Start saving those pennies for digital TV when your old sets go dark.
House Republicans plan to pull the plug on analog broadcasts Jan. 1, 2009, but don’t foresee rebates to ease the cost of the changeover for the 85 percent of Americans who haven’t yet switched.
True, 2009 is further off than the 2006 deadline the Federal Communications Commission initially set when it launched the digital-TV revolution in 1997.
And true, the price of high-definition digital sets has come down to $1,800 for TVs using DLP, or digital light processing chips, with standard-definition TVs outfitted with digital tuners going for $300 and up. But top-of-the-line HDTVs still can cost $5,000.
Rep. Joe Barton, R-Texas, chairman of the House Energy and Commerce Committee, told last month’s HDTV summit that he would include “rebates” to defray the $4 billion cost of digital converter boxes, expected to cost $50 for every analog TV that doesn’t get converted signals through cable or satellite TV subscriptions.
But so far rebates are a no-show in Congress, prompting Rep. Ed Markey, D-Mass., to warn: “If you’re one of the millions of consumers who has an analog clicker in one hand, you’d better have your other hand on your wallet.”
Just in time for the summer driving season, there’s new help online for motorists looking for the cheapest gas around. Starting Memorial Day weekend, with the average price for self-service regular hovering at $2.11 a gallon, AAA is letting members research gas prices at 85,000 gas stations nationwide by ZIP code. The new program is offered by regional AAAs online through www.aaa.com.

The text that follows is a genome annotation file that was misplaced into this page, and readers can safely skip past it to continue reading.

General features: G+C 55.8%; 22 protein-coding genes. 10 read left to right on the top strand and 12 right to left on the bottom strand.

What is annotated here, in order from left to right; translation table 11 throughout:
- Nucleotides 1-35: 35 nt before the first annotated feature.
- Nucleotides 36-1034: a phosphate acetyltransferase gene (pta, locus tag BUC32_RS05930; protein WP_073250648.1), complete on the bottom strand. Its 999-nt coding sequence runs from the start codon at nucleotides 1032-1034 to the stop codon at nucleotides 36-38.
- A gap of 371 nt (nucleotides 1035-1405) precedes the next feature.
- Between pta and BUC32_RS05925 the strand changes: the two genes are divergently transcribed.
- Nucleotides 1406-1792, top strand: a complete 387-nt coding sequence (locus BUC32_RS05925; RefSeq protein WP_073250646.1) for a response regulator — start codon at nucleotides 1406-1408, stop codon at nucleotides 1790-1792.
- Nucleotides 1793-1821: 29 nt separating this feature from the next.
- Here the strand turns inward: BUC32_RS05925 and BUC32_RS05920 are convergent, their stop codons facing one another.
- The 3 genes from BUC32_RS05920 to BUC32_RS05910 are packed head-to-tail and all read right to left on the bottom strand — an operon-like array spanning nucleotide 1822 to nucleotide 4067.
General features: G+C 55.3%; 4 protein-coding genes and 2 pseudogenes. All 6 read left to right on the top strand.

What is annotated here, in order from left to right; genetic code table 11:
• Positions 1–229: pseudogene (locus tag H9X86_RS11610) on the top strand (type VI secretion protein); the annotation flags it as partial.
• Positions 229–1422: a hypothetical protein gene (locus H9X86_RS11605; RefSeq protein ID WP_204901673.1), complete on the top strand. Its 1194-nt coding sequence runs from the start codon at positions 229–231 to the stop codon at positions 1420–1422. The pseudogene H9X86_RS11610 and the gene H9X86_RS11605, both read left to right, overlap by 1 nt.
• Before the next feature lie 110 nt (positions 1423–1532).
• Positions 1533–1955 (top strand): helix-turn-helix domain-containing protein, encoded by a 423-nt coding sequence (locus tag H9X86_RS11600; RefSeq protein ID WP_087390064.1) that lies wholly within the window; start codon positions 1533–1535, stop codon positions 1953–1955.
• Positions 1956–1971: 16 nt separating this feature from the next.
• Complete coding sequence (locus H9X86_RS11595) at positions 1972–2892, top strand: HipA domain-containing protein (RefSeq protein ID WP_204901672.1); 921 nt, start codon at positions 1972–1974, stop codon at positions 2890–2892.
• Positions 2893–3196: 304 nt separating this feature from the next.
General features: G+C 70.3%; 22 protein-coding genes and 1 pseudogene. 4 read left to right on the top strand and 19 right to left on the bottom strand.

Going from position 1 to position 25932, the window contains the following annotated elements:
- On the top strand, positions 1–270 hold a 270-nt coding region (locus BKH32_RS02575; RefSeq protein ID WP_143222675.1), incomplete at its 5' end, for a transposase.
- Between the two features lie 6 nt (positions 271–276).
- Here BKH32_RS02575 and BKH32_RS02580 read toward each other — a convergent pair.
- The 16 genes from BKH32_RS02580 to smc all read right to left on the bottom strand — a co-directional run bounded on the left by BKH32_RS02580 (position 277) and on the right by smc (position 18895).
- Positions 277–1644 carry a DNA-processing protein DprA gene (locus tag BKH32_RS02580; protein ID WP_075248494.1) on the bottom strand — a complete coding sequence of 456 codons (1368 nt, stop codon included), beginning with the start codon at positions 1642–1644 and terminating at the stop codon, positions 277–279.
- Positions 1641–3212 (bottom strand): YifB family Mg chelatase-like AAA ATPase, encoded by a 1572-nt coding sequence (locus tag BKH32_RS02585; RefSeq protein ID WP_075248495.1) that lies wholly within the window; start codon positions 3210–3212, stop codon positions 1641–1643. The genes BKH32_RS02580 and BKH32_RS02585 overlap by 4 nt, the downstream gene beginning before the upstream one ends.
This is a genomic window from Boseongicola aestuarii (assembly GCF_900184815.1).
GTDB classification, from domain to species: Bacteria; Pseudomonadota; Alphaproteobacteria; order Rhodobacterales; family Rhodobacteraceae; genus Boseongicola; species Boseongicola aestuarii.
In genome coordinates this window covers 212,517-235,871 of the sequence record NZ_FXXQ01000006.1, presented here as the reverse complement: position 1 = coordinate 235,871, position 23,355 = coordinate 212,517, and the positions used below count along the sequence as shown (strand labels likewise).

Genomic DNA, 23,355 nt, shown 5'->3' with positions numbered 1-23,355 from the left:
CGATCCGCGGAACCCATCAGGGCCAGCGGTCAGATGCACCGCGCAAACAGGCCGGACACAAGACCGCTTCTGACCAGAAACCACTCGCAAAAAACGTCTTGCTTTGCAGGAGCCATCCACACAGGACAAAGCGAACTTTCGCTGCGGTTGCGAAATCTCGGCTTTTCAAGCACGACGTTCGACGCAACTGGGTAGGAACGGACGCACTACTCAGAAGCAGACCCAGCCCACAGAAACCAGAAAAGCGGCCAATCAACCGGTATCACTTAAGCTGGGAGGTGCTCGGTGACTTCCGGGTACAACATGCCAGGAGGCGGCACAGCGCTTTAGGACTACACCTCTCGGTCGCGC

The AAA service joins free Web sites including GasPriceWatch.com and GasBuddy.com that let motorists research cheap gas by locality.
Meanwhile, a new Harris Interactive poll reports that almost half of all respondents say high gas prices will crimp their summer travel plans. And a survey by Universal Orlando Resort reports that Americans suffer from a self-imposed “vacation crisis,” with half the workforce forfeiting an average eight days off a year.
Washington salutes the armed forces when it comes to retirement savings.
This week alone:
- The House OK’d letting combat soldiers deposit their tax-free pay into Individual Retirement Accounts, making an exception to the current rules that prohibit taxpayers from putting untaxed income into tax-advantaged retirement plans.
- Treasury announced plans to let members of the National Guard and Reserves continue contributing to their employer’s retirement plans while called to active duty.
The Supreme Court should say by early June whether it will consider FCC rules making it easier for media firms to expand and enter new markets.
Media companies want to void a lower-court decision ordering the FCC to justify its relaxing of a ban on cross-ownership of newspapers and TV stations in the same town and other restrictions. Changes have been on hold since the FCC approved them in 2003.
The Bush administration urged the justices to sidestep the case, increasing the chances that they will let a reconstituted FCC, under new chairman Kevin Martin, justify the changes. Former FCC chief Michael Powell led the charge on the new rules.
Either way, media heavyweights don’t expect a final answer for at least a year.
Accountants and other tax preparers who outsource tax work abroad should be required to disclose the practice to clients, Internal Revenue Service Commissioner Mark Everson says.
“Anyone buying that service ought to know the work is going overseas,” the tax man tells lawmakers worried that overseas tax preparation isn’t bound by strict financial privacy protections.
Having won the battle over organic-food labeling, which started in 2002, the Organic Trade Association launches “Store Wars” in which Cuke Skywalker tries to rescue Princess Lettuce from the clutches of Darth Tater. Check out the online action at www.storewars.com, even if your cinema habits consist of wallowing in buttered popcorn and other trans-fatty treats.
(E-mail Mary Deibel at DeibelM(at)shns.com.)